and i think that point is missed in the greater discussion of JACKSON. sure, he had transcendent stars like MICHAEL JORDAN and KOBE BRYANT along with supreme talents such as SCOTTIE PIPPEN, SHAQUILLE O'NEAL, DENNIS RODMAN, PAU GASOL and others. but BASKETBALL is a team sport and the focus of this book is how JACKSON went about creating a team that played like a cohesive tribe and not an assemblage of players. his unique gift was the ability to model and communicate an authentic sense of compassion and empathy upon his players, who in turn doted such on their fellow teammates. this provided a foundational mindset that helped establish in both CHICAGO and LOS ANGELES dynasties built upon a shared sense of common purpose and interdependence.
raised in a strict pentecostal household in NORTH DAKOTA by two parents who were fervent ministers, JACKSON shed the religiosity aspects of his upbringing but not the curiosity to explore alternative spiritual practices, rituals and ideas including that of BUDDHIST and NATIVE AMERICAN traditions. this would prove instrumental in his leadership approach.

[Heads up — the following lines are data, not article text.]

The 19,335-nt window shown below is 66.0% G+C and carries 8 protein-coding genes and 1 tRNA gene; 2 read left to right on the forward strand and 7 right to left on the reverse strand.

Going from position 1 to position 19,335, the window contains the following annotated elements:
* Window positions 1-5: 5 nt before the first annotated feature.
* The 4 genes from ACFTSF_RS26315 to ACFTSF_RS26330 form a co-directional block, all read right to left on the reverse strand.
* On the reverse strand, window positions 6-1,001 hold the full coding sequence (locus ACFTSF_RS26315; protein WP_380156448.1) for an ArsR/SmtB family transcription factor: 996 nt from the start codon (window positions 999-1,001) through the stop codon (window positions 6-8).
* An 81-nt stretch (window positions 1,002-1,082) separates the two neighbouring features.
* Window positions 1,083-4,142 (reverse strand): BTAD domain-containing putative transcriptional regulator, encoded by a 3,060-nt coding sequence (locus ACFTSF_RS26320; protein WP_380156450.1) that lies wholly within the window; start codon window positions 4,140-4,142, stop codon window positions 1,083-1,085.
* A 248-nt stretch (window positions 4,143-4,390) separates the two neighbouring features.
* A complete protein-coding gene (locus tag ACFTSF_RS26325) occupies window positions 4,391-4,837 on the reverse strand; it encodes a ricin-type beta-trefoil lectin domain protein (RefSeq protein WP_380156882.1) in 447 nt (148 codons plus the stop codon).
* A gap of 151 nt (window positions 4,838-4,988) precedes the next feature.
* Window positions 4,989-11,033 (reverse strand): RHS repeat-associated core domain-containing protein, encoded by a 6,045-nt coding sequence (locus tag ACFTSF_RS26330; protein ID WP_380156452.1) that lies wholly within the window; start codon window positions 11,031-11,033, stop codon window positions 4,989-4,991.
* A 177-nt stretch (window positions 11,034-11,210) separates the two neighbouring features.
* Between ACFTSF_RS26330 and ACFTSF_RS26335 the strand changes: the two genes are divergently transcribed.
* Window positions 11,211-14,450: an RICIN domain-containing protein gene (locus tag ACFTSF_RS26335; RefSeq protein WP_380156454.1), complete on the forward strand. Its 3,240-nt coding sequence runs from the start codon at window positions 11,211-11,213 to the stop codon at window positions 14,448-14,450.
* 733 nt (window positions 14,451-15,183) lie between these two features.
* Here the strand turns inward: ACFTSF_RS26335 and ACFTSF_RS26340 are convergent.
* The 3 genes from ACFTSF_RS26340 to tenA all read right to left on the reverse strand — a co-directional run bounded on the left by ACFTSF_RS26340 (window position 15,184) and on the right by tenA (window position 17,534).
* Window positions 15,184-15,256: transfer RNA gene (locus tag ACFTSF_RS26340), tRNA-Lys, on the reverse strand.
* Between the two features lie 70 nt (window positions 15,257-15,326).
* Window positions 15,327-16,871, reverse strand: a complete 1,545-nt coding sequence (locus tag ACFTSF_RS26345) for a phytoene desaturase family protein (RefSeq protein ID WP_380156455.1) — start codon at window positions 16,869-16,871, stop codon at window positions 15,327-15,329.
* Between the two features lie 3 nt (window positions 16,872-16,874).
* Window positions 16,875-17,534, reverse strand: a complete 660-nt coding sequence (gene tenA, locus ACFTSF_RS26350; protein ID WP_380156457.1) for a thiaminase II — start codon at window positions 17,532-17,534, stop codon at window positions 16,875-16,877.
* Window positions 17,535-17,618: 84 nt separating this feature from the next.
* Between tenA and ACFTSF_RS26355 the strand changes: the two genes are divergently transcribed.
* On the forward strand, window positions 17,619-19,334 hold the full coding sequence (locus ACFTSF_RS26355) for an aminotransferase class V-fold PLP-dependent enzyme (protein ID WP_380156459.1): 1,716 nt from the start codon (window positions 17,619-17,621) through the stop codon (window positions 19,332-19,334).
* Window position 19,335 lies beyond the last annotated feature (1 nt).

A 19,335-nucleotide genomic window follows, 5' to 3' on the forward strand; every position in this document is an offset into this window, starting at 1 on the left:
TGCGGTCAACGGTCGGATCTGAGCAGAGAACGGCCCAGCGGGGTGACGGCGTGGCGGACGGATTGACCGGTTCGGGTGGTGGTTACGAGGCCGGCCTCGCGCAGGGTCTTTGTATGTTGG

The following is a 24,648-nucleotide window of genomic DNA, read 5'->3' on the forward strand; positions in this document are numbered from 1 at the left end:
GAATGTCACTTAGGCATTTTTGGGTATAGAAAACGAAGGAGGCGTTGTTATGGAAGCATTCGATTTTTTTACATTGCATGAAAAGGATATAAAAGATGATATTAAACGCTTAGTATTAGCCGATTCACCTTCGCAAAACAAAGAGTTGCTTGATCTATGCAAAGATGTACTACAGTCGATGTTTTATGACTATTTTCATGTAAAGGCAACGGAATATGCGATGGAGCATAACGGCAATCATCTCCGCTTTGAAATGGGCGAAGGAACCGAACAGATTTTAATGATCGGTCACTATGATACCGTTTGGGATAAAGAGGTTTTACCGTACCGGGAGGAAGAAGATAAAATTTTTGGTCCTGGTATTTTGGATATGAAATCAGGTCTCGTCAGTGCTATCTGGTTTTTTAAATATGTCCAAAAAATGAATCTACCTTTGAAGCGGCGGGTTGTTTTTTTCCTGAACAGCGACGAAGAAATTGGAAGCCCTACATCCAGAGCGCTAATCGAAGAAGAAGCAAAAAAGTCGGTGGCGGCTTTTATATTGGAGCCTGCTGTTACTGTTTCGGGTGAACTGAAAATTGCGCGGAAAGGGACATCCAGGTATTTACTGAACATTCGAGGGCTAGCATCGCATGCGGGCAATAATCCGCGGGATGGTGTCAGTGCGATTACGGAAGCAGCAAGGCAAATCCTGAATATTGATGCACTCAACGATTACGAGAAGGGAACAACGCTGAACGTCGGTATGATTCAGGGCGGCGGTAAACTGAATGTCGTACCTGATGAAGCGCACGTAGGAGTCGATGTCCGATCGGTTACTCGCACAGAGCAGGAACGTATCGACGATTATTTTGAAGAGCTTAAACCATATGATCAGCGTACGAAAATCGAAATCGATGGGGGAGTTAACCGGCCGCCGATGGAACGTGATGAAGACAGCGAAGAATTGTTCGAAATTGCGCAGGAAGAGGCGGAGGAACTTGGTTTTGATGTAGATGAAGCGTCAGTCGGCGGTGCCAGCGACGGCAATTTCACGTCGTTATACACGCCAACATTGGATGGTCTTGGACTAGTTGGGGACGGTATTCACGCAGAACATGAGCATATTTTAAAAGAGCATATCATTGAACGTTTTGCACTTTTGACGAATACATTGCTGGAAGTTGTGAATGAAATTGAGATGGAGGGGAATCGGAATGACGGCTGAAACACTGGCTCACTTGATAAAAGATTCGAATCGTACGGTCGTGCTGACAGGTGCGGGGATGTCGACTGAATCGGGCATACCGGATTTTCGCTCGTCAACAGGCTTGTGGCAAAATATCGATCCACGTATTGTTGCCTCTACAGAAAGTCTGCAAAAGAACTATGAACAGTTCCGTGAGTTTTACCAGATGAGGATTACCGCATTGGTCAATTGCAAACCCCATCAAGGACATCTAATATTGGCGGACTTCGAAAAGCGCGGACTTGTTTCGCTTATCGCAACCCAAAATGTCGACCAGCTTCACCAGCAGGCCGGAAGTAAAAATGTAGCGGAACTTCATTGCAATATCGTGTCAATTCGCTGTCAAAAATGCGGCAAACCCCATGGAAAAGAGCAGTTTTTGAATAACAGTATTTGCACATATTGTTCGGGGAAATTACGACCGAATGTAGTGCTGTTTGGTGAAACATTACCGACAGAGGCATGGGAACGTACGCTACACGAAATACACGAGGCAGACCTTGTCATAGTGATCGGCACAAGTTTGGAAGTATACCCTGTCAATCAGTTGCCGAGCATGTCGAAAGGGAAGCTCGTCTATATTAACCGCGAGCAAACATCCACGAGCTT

the culture around the NBA is pretty good analogue for AMERICAN culture in general in that there is an intense, out-of-proportion celebration of the individual with lip-service allocated to more essential notions of group collaboration or teamwork. you can see this in the insatiable appetite for gossip and clickbait within our digital culture and a total utter dearth of basic understanding of notions of civic duty and responsibility. maybe it is a generational thing, but the emphasis in the NBA, much like in the broader culture since the 1980s has been squarely on me as opposed to we. i would argue that this focus on group dynamics seems very in keeping with the mission of his parents, albeit to secular ends.